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7-16 June 2013

 Da Contents H2

July 24 2013
Past-present tensions
Keith Gallasch, Naala-Ba (Look Future), Carriageworks and ISEA2013

July 3 2013
Data noise & the limits of dance
Keith Gallasch, Myriam Gourfink & Kaspar Toeplitz, Breathing Monster

June 26 2013
Nailing the virtual
Virginia Baxter, Keith Gallasch, The Portals

Night work
Keith Gallasch, Embodied Media, Night Rage

Palpable virtualities
Keith Gallasch, Paula Dawson, Holoshop: Drawing and Perceiving in Depth

The big connect
Somaya Langley, The Portals

Transformational walking
Anne Phillips, Long Time, No See?

June 18 2013
Musical multiverses
Gail Priest, Polysonics

Rainbow over ISEA
Keith Gallasch, Electric Nights

realtime tv @ ISEA2013: Zydnei, Troy Innocent

June 17 2013
If a system fails in a forest, is anybody listening?
Urszula Dawkins, If a system fails in a forest…, 107 Projects

June 16 2013
In the digital age, love your stationery obsession
Urszula Dawkins, Durational Book

Painting by algorithms
Keith Gallasch, Ernest Edmonds: Light Logic

June 15 2013
Home, sweet home
Urszula Dawkins, disSentience, Sleeth, SelgasCano, Tin Sheds

Pop up pleasure zones
Gail Priest, Electronic Art Pop-Ups, The Rocks

June 14 2013
Aural ecologies, mechanical and musical
Urszula Dawkins, EchoSonics, UTS Gallery

June 14 2013
Heck, baby, I shoulda seen it comin…
Urszula Dawkins, The Very Near Future, Alex Davies

More than meets the eye
Virginia Baxter, Keith Gallasch, Point of View

New tools and old skool grammars
Gail Priest, Macrophonics II

realtime tv @ ISEA2013: The very near future, Alex Davies

Start by leaping off a small stool
Urszula Dawkins, ISEA Closing Keynote Address: Julian Assange

June 13 2013
A curative dose of spontaneity
Lauren Carroll Harris, pvi collective, Deviator

M e d i a a r t t h e n a n d n o w
Darren Tofts, Catching Light, Campbelltown Arts Centre

Olfaction, decay & speculation
Gail Priest, Raewyn Turner & Brian Harris, Ian Haig, Nandita Kumar, Verge Gallery

Riding the theta waves
Urszula Dawkins, Theta Lab, George Poonkhin Khut and James Brown

Run for your lives [2]
Keith Gallasch, Running the City, COFA, UNSW

To re-map and reclaim
Lisa Gye, Mapping Culture [panel]

Turning the media back on itself
Lisa Gye, Mark Hosler, Adventures in Illegal Art

June 12 2013
Outside the labyrinth…looking in at someone waving
Urszula Dawkins, SoundLabyrinth, Mark Pedersen and Roger Alsop

realtime tv @ ISEA2013: semipermeable (+), SymbioticA

Run for your lives [1]
Keith Gallasch, Marnix de Nijs, Run Motherfucker Run

June 12 2013
The uncanny in the gallery
Keith Gallasch, Mari Velonaki, Simon Ingram, Petra Gemeinboeck & Rob Saunders, Artspace

June 11 2013
realtime tv @ ISEA2013: EchoSonics, UTS Gallery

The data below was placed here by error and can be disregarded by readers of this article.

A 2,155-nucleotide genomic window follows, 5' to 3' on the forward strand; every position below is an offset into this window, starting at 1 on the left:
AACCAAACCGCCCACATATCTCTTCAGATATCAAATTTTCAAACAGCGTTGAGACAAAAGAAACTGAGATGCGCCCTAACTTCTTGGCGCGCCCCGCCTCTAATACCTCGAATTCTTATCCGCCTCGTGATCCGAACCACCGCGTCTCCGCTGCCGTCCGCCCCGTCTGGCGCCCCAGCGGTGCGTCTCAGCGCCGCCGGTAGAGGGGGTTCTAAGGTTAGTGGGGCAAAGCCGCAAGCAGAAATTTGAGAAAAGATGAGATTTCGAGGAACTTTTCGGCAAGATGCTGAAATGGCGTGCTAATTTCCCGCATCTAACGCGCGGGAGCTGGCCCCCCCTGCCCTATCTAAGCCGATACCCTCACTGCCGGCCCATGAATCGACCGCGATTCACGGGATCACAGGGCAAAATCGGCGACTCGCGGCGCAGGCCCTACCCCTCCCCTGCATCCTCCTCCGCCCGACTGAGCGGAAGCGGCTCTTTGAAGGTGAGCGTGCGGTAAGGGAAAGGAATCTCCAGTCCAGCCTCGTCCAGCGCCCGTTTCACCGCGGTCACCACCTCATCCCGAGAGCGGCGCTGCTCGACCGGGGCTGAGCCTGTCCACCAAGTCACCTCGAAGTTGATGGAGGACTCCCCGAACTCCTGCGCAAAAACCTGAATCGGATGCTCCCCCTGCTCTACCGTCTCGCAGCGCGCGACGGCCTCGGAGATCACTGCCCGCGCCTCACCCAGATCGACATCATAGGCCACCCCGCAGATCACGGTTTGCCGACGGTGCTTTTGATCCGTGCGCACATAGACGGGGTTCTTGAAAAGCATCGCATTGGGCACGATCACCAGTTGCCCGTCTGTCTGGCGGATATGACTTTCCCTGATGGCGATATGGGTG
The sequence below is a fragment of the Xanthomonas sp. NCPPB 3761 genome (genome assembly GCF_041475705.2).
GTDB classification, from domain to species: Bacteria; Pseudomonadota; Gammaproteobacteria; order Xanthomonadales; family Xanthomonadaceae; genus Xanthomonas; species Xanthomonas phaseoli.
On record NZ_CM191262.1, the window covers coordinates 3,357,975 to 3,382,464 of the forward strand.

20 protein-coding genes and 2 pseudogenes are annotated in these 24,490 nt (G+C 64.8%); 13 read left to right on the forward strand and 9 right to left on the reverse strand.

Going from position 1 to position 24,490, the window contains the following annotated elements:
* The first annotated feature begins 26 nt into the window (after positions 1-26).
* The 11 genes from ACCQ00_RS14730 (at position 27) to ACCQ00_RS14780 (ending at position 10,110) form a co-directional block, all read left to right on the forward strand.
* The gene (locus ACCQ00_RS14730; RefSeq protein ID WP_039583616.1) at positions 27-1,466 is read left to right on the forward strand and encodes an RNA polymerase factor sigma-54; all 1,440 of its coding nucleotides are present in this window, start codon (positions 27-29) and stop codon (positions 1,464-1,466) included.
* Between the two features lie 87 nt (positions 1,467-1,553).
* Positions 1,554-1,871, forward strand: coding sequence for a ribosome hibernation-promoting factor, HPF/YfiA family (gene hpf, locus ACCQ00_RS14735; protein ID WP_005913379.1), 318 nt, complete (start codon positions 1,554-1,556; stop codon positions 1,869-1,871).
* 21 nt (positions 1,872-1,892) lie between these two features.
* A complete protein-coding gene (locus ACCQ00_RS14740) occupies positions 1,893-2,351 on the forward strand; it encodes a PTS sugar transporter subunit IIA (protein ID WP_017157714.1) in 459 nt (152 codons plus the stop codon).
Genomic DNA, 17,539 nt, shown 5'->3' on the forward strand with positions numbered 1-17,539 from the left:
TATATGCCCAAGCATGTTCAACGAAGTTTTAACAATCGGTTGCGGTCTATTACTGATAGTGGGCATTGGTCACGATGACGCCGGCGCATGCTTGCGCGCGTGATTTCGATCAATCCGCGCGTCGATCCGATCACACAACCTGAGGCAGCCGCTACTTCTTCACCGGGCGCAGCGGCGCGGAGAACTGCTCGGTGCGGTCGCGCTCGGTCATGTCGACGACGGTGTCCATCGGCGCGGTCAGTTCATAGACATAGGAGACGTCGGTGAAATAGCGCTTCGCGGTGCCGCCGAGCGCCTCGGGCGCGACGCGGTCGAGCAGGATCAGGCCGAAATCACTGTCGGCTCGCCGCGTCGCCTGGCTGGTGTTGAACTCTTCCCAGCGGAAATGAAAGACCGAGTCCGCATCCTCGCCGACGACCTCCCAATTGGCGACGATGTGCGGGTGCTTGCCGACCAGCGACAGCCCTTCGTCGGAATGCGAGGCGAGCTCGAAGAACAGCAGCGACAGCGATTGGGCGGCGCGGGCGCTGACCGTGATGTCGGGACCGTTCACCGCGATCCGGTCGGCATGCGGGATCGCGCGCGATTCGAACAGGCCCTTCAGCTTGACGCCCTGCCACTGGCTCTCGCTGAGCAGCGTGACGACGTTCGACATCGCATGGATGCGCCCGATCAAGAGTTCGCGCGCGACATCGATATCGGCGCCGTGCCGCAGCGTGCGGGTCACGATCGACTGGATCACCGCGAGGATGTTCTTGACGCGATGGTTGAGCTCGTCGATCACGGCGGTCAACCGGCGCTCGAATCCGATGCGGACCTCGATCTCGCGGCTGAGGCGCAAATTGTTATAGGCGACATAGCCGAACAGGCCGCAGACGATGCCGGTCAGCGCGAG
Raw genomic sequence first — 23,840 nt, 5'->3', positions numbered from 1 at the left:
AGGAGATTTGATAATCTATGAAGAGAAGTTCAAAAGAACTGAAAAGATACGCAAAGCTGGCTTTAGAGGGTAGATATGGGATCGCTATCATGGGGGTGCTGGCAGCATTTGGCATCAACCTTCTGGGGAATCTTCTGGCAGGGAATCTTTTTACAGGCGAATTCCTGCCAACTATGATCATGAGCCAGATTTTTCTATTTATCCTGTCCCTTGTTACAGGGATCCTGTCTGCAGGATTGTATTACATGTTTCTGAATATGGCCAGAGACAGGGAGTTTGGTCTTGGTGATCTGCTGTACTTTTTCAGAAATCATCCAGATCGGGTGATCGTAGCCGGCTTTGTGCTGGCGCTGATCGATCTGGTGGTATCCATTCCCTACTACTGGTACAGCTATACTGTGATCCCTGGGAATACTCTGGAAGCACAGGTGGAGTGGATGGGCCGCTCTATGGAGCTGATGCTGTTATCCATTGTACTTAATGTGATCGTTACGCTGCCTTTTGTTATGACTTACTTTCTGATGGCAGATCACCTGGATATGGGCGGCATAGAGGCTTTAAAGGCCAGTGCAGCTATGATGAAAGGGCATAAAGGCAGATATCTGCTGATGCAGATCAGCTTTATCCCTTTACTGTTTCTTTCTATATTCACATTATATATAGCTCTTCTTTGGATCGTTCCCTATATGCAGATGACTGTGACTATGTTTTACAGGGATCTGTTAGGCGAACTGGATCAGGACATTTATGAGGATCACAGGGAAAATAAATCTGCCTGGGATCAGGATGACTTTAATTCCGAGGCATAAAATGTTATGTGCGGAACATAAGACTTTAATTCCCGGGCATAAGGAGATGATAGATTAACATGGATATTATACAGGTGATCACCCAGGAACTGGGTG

The science and art of tangible things
Urszula Dawkins, Synapse: A Selection, Powerhouse

Touch me there
Gail Priest, ISEA Artist talks: Siu, Baumann, Velonaki

June 10 2013
Being Stelarc
Gail Priest, Stelarc: Meat, Metal, Code: Engineering affect and aliveness

Life and death, and the membranes inbetween
Urszula Dawkins, semipermeable (+), SymbioticA

realtime tv @ ISEA2013: Catching Light, Campbelltown Arts Centre

June 9 2013
'Pure' experience, in the round
Urszula Dawkins, Pure Land, iCinema

Data lives
Gail Priest, Genevieve Bell, Mark Hosler, Paolo Cirio & Alessandro Ludovico

realtime tv @ ISEA2013: Velonaki, Ingram, Gemeinboeck & Saunders, Artspace

June 8 2013
Knowing your place in Cartesian space
Gail Priest, Ryoji Ikeda, datamatics [ver 2.0]

Stars and starlings, pixels and picknickers
Urszula Dawkins, Ryoji Ikeda, datamatics [ver 2.0] & test pattern


Transformational walking

Anne Phillips, Long Time, No See?

Anne Phillips is a senior Corporate Communications Consultant helping Australian and international organisations understand and engage with their audiences.

Keith Armstrong and collaborators, Long Time, No See? Keith Armstrong and collaborators, Long Time, No See?
The Long Time, No See? workshop, or “walkshop” as it was described in the brochure, came at the tail end of the packed ISEA2013 program, by which time my energy levels were seriously beginning to lag.

However, the promise of participating in a collective imagining of the future through a Smartphone App which documents each participant’s journey and then generates an online artwork complete with algorithmic soundscape was more than enough to motivate me to make the trip to Parramatta. I just wasn’t sure if it was enough to keep me awake throughout the day. This was something I need not have worried about.

Setting your compass